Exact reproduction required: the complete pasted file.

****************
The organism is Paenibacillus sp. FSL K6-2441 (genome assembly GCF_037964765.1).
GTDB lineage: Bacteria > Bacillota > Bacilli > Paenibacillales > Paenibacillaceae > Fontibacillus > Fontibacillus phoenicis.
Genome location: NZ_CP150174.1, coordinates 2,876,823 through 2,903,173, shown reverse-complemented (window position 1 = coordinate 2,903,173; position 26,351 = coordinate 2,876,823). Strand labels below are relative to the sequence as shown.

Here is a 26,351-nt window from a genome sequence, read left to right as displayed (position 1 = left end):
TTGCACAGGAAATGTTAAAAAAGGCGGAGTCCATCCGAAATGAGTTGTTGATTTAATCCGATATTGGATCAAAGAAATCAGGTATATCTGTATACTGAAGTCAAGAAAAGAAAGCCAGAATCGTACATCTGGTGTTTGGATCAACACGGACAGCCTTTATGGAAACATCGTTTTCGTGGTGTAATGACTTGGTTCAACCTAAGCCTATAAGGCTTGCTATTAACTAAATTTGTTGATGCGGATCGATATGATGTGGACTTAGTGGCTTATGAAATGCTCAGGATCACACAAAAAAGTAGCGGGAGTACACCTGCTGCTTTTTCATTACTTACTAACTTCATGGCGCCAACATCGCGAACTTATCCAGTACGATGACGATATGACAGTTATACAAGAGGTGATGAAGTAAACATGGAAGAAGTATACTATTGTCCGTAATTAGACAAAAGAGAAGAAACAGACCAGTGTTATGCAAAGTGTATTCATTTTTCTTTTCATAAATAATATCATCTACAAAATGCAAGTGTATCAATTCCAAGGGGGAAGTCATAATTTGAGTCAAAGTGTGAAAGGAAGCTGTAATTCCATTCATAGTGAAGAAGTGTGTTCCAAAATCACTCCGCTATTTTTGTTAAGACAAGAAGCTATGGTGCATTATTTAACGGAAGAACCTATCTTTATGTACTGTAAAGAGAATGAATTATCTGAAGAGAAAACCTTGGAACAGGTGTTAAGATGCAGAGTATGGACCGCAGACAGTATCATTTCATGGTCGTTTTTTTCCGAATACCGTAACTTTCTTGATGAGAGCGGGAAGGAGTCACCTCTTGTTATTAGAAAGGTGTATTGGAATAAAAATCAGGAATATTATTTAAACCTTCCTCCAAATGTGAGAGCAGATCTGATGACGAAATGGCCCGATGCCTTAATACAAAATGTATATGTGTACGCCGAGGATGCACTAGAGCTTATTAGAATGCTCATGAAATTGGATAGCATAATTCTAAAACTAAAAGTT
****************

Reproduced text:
The organism is Paenibacillus sp. FSL K6-2441 (genome assembly GCF_037964765.1).
GTDB lineage: Bacteria > Bacillota > Bacilli > Paenibacillales > Paenibacillaceae > Fontibacillus > Fontibacillus phoenicis.
Genome location: NZ_CP150174.1, coordinates 2,876,823 through 2,903,173, shown reverse-complemented (window position 1 = coordinate 2,903,173; position 26,351 = coordinate 2,876,823). Strand labels below are relative to the sequence as shown.

Here is a 26,351-nt window from a genome sequence, read left to right as displayed (position 1 = left end):
TTGCACAGGAAATGTTAAAAAAGGCGGAGTCCATCCGAAATGAGTTGTTGATTTAATCCGATATTGGATCAAAGAAATCAGGTATATCTGTATACTGAAGTCAAGAAAAGAAAGCCAGAATCGTACATCTGGTGTTTGGATCAACACGGACAGCCTTTATGGAAACATCGTTTTCGTGGTGTAATGACTTGGTTCAACCTAAGCCTATAAGGCTTGCTATTAACTAAATTTGTTGATGCGGATCGATATGATGTGGACTTAGTGGCTTATGAAATGCTCAGGATCACACAAAAAAGTAGCGGGAGTACACCTGCTGCTTTTTCATTACTTACTAACTTCATGGCGCCAACATCGCGAACTTATCCAGTACGATGACGATATGACAGTTATACAAGAGGTGATGAAGTAAACATGGAAGAAGTATACTATTGTCCGTAATTAGACAAAAGAGAAGAAACAGACCAGTGTTATGCAAAGTGTATTCATTTTTCTTTTCATAAATAATATCATCTACAAAATGCAAGTGTATCAATTCCAAGGGGGAAGTCATAATTTGAGTCAAAGTGTGAAAGGAAGCTGTAATTCCATTCATAGTGAAGAAGTGTGTTCCAAAATCACTCCGCTATTTTTGTTAAGACAAGAAGCTATGGTGCATTATTTAACGGAAGAACCTATCTTTATGTACTGTAAAGAGAATGAATTATCTGAAGAGAAAACCTTGGAACAGGTGTTAAGATGCAGAGTATGGACCGCAGACAGTATCATTTCATGGTCGTTTTTTTCCGAATACCGTAACTTTCTTGATGAGAGCGGGAAGGAGTCACCTCTTGTTATTAGAAAGGTGTATTGGAATAAAAATCAGGAATATTATTTAAACCTTCCTCCAAATGTGAGAGCAGATCTGATGACGAAATGGCCCGATGCCTTAATACAAAATGTATATGTGTACGCCGAGGATGCACTAGAGCTTATTAGAATGCTCATGAAATTGGATAGCATAATTCTAAAACTAAAAGTT